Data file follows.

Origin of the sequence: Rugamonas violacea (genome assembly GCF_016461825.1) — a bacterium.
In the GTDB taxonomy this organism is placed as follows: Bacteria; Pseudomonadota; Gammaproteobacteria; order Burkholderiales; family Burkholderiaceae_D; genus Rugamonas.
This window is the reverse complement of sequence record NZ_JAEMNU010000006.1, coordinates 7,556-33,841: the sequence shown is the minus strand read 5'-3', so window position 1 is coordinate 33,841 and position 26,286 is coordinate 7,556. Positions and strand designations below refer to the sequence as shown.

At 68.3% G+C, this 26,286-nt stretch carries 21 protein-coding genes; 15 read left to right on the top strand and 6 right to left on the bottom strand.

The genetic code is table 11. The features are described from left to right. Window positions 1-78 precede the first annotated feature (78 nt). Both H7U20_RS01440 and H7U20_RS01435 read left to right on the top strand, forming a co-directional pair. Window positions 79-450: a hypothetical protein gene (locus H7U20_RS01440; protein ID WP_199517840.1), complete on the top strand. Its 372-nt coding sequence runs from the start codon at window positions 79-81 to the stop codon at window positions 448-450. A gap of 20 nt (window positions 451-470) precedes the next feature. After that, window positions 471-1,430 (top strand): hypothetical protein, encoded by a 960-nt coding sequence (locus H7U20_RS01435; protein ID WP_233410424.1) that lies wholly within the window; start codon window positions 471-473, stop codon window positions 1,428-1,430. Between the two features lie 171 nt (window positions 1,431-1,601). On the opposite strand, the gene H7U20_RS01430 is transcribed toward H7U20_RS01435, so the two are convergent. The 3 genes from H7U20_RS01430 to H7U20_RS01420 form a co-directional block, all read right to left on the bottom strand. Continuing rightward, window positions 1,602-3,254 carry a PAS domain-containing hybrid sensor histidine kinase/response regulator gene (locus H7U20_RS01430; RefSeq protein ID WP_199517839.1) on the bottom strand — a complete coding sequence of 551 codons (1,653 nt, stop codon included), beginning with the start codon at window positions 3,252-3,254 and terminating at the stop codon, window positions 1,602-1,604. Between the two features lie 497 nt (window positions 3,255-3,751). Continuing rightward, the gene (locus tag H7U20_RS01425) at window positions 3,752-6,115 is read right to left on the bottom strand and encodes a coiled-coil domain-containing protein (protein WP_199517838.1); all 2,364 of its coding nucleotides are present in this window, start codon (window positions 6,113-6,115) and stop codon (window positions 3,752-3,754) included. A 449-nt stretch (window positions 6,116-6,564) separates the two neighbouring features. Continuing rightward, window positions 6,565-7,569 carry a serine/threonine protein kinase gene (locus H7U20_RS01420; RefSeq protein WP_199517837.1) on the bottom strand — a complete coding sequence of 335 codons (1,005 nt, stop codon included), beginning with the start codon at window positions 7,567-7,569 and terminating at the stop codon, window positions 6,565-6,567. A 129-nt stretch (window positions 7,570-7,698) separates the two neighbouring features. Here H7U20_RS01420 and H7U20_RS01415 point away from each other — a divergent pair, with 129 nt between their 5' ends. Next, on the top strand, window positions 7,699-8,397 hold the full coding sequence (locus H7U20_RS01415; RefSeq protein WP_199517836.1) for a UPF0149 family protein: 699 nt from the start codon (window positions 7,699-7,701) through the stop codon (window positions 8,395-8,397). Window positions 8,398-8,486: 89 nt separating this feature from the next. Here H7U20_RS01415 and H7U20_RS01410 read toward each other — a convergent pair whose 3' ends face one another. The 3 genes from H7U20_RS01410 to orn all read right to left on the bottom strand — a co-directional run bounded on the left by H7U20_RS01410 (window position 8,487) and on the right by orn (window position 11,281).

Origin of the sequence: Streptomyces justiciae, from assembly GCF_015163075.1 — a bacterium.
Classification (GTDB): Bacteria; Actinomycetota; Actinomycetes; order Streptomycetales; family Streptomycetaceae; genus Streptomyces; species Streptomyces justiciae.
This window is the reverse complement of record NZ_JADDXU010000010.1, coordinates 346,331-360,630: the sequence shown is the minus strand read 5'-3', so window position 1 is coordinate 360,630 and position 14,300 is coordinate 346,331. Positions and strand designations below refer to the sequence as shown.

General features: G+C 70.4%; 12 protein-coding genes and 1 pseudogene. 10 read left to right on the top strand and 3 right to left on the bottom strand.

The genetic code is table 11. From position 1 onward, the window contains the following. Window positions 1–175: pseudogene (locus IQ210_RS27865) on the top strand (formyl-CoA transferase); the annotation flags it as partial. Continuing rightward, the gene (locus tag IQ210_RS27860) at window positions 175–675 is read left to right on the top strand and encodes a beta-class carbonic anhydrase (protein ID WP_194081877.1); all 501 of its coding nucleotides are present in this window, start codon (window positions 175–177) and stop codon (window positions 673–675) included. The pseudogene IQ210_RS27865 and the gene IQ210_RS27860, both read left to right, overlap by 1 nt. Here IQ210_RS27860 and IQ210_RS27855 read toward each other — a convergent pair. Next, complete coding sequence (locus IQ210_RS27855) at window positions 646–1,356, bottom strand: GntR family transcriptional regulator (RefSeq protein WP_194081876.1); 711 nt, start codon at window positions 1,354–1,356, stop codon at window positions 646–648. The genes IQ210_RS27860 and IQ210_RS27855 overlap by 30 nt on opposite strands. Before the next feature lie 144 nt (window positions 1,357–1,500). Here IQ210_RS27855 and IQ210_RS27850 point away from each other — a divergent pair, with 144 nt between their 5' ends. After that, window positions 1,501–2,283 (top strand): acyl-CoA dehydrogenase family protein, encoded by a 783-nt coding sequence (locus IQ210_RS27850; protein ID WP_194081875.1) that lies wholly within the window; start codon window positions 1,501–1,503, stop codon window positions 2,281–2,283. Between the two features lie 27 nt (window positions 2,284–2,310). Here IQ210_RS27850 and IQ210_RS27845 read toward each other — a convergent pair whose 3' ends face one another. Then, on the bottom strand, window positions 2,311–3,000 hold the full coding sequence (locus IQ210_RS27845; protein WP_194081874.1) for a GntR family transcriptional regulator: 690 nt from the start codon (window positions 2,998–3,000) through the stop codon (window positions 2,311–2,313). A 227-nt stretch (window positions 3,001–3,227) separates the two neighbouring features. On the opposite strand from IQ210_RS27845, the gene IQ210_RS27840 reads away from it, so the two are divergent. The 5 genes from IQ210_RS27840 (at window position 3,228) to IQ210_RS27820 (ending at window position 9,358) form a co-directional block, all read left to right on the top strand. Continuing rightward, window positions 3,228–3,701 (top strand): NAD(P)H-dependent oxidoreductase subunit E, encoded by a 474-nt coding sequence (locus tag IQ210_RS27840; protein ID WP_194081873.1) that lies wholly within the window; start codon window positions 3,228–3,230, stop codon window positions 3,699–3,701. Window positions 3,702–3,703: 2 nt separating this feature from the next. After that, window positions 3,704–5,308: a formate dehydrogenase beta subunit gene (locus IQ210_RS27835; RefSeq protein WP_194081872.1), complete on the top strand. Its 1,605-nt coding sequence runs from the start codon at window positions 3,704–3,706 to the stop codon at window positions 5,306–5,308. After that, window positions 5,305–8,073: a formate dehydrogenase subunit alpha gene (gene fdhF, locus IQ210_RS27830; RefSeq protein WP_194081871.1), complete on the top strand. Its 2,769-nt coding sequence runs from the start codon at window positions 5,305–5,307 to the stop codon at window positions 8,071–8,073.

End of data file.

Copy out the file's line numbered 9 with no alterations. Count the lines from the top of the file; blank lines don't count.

General features: G+C 70.4%; 12 protein-coding genes and 1 pseudogene. 10 read left to right on the top strand and 3 right to left on the bottom strand.